This is really huge. Just like they closed down the small businesses during COVID. And all of that went over to the big guys.
You know, the big guys couldn't really step in. There's laws in place, about buying more deposits.
But what has happened in letting this play out, the way it does, is people have just decided to organically move their deposits. So JPMorgan and Citigroup. Like, they're having a field day. So much so, that Jamie Dimon just bought something like 26 million dollars' worth of JPMorgan stock. Because she's doubling down, because he knows all those depositors are rolling in. And he did not have to pay a red cent for them. The great consolidation continues.
GLENN: All right. Hang on just a second. Can you spend the hour with me?
CAROL: Yeah, of course!
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That's also the best way to make money. Best way to be successful is just to serve and overserve your customer.
Because they're -- they always go away happy. And then you've got more customers coming your way. We look for the people like that, who also have the best track record.
And they meet our standards. And we have pretty high standards to recommend. These people don't work for us. So we don't have any skin in the game, on, you know, who we pick and who we don't. Other than, I want to super serve you, and give you the best person.
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So as the -- as the Fed rate goes up, these Treasuries are worth less and less. If you have to sell them. Correct?
Wait. We're missing you. Hang on just a second. I don't --
CAROL: Okay. Did you get it? Yeah. So, you know, obviously, the -- not to get too wonky. But the interest rates, or the yield on the bonds trades an inverse on it. And if you think about it, why would you buy a ten-year that was on the market from a long time ago, that's yielding 1.1 something percent interest, when you can buy something that's at two years right now, that gives you 5 percent interest. That doesn't make any sense.
So their current value on the market is lower. Again, if you hold them to maturity, if they hold them to 10 years, you still get the full amount of the face value, plus, the interest. It's just the tradable value today, in that interim time period. Because there's not a lot of demand for that.
So for any small bank that is holding these, if there's trouble, they could be in trouble just like Silicon Valley Bank.
Now, the FDIC, we were told, you know, that's the insurance.
And he said, we're -- don't worry. You don't have to worry about it.
The banks that paid into it.
Well, they don't have enough just to cover what they covered yesterday. So they're already upside down.
So that means, if we do have runs in the bank, in the future, you know, near future.
They don't have any money. Which leads me to believe, we will just print the money.
Doesn't -- I mean, the inflation rate of what we're doing is crazy. Is this the beginning of the currency death cycle?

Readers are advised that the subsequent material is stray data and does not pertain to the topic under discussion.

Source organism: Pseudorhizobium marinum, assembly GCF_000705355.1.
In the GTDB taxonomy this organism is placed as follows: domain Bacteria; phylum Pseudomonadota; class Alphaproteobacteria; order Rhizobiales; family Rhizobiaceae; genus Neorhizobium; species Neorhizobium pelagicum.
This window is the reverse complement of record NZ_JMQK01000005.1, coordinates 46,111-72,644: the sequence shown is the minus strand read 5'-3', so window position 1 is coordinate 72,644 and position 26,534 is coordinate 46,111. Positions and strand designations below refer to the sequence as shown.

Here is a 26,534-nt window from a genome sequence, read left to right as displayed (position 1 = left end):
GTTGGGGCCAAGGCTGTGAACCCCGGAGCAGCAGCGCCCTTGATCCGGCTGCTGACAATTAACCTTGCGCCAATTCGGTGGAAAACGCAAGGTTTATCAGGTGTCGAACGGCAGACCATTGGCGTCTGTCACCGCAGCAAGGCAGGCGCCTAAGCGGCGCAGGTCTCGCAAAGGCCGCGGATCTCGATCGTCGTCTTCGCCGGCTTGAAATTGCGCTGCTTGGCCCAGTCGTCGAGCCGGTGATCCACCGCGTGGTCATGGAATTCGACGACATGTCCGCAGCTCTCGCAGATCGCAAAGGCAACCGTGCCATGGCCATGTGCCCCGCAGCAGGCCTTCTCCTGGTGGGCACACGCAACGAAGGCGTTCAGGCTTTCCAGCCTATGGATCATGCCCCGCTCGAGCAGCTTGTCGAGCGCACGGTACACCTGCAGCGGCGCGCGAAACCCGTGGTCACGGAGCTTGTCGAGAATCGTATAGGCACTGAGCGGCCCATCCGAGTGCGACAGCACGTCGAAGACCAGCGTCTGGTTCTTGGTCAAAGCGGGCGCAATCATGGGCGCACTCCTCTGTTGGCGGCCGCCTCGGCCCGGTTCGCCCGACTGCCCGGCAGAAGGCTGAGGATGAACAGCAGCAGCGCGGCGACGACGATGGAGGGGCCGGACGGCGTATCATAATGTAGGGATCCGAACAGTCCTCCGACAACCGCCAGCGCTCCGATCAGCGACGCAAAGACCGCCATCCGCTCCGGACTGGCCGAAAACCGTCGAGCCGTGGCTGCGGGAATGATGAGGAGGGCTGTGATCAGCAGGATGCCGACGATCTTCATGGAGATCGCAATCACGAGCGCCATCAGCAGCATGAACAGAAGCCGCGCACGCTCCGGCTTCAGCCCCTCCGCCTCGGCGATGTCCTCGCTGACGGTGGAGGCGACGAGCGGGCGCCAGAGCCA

CAROL: Well, the currency death cycle began a long time ago.
I would say a couple of things. From an FDIC standpoint. They are saying, we are going to put a fee out to other banks.
So when Joe Biden comes out and says, the taxpayers aren't paying for this. You aren't paying for it directly.
But you certainly will be, whether it's a lower interest read on your money, or more fees or whatnot, if all the other banks have to go in.
What I do think can happen here, in the meantime, is, you know, with the bank, they're trying to sell off pieces of it.
And they're trying to find new homes for it. So the FDIC is covering it. Its insurance, if it needs to make it whole. But if somebody else were to buy it or buy other assets. There's a way that that structure sort of happens. And obviously, that's the best-case scenario.
And again, frankly we just should have never gotten to the point, where we had this panic. But, you know, the idiots didn't prevail there.
You know, should there be a God forbid, wide run?
Yes. And in terms of trying to dissolve this would-be money printing. Again, if I can respond.
Some people did not like what I had to say. That's sort of my point.
Someone is saying -- I'm not paid by anybody. I'm saying, we wanted to stem this, because what would happen to everybody.
People who are not involved at all, would have cost you a lot more than this, you know, kind of temporary pin here.
GLENN: I don't think people understand the destruction that is coming our way. It's coming.
This is going to happen. It's just a matter of when.
And people are like, you know, I'm fine. Bring it on.
No. You really don't understand.
You should be in a healthy way, terrified of what's coming. And I use the word terrified.
Do you remember, our grandparents went through something, that they were 50 years away from.
And they were still like, it could happen at any time.
That's the kind of pain that America is about to go through. And remember, those people grew up without indoor toilets. Okay?
They grew up without all the fancy stuff that we have now.
They didn't have that far to fall back.
We have an enormous way to go back.
You should be terrified of it.
In a healthy way.